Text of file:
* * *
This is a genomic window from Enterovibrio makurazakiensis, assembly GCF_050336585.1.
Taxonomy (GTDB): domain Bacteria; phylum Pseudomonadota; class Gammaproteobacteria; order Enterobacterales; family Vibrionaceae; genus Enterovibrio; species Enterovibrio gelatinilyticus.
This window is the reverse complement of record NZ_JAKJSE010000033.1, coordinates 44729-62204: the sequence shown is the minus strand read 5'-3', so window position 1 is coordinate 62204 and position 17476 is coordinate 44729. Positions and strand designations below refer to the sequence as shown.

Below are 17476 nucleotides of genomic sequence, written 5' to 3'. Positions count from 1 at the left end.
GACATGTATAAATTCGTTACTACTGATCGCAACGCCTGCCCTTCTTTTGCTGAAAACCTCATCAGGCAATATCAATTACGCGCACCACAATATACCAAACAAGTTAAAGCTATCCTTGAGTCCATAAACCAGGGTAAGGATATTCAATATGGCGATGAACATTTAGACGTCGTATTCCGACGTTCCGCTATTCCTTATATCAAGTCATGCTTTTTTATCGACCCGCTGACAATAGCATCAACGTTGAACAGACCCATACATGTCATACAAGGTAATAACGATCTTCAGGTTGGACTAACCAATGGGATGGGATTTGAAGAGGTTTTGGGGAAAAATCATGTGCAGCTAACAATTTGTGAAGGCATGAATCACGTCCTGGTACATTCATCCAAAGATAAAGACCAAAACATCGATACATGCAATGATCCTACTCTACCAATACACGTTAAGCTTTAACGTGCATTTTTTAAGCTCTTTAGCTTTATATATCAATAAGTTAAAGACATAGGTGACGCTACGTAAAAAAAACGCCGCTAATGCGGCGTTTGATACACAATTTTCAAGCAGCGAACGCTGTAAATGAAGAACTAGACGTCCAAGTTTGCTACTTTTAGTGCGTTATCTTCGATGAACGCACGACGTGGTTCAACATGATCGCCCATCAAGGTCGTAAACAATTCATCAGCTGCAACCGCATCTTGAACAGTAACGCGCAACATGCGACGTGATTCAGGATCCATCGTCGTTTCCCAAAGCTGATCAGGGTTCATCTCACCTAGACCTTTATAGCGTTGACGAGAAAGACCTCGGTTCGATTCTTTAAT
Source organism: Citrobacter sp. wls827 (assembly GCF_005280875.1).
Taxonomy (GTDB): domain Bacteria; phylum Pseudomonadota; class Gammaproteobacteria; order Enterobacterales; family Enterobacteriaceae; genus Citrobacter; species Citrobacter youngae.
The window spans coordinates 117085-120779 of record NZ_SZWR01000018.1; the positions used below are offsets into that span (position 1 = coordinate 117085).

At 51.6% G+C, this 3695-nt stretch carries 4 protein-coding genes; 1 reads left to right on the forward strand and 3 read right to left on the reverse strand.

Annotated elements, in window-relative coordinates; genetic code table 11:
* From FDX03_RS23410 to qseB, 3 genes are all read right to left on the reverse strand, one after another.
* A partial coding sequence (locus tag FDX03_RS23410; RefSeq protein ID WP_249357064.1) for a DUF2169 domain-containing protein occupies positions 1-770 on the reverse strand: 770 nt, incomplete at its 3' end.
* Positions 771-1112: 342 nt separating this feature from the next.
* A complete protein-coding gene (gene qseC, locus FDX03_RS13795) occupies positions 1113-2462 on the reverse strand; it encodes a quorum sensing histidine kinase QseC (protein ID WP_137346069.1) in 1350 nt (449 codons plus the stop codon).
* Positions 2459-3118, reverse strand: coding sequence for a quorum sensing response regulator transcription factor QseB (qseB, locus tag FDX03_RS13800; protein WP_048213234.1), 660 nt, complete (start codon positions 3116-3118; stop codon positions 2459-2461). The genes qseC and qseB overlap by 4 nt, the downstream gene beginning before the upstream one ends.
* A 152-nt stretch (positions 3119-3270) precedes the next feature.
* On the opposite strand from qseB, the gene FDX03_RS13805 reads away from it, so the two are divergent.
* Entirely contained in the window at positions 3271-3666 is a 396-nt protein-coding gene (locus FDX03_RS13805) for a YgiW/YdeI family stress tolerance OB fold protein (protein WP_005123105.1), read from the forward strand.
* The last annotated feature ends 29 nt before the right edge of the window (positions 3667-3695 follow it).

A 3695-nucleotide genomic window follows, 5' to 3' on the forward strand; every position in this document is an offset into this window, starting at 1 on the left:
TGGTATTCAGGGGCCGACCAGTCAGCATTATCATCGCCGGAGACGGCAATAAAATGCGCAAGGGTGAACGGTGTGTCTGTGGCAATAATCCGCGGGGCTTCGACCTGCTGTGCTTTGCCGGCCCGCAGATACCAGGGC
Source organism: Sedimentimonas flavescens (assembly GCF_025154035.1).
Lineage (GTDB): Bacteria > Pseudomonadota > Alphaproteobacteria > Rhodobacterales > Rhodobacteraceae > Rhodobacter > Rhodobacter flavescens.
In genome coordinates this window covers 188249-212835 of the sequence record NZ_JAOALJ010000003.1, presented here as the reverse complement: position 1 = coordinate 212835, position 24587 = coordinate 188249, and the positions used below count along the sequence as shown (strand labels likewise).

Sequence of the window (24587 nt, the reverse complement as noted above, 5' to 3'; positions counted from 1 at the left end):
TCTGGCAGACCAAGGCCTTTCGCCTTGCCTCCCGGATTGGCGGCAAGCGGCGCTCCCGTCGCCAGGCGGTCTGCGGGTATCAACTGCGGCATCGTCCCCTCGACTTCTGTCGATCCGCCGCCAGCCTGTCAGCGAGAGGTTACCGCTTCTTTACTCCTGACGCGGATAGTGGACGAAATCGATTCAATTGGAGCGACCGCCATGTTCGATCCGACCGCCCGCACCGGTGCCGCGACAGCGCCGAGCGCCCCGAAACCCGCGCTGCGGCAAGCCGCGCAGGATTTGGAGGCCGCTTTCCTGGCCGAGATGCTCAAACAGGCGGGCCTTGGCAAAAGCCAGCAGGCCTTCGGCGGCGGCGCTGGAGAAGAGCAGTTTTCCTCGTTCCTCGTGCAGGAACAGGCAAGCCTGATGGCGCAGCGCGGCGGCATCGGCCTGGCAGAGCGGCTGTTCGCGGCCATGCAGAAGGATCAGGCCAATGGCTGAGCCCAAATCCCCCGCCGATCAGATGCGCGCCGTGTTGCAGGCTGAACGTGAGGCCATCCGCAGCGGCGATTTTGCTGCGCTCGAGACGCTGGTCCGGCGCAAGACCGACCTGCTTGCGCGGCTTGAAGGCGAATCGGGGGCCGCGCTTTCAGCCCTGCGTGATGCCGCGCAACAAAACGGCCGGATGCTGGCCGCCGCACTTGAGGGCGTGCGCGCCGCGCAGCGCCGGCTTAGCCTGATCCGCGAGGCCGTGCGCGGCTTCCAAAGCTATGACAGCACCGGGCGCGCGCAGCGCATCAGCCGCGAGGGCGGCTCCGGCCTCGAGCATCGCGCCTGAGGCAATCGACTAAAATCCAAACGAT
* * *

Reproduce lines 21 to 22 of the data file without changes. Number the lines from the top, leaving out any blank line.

TGGTATTCAGGGGCCGACCAGTCAGCATTATCATCGCCGGAGACGGCAATAAAATGCGCAAGGGTGAACGGTGTGTCTGTGGCAATAATCCGCGGGGCTTCGACCTGCTGTGCTTTGCCGGCCCGCAGATACCAGGGC
Source organism: Sedimentimonas flavescens (assembly GCF_025154035.1).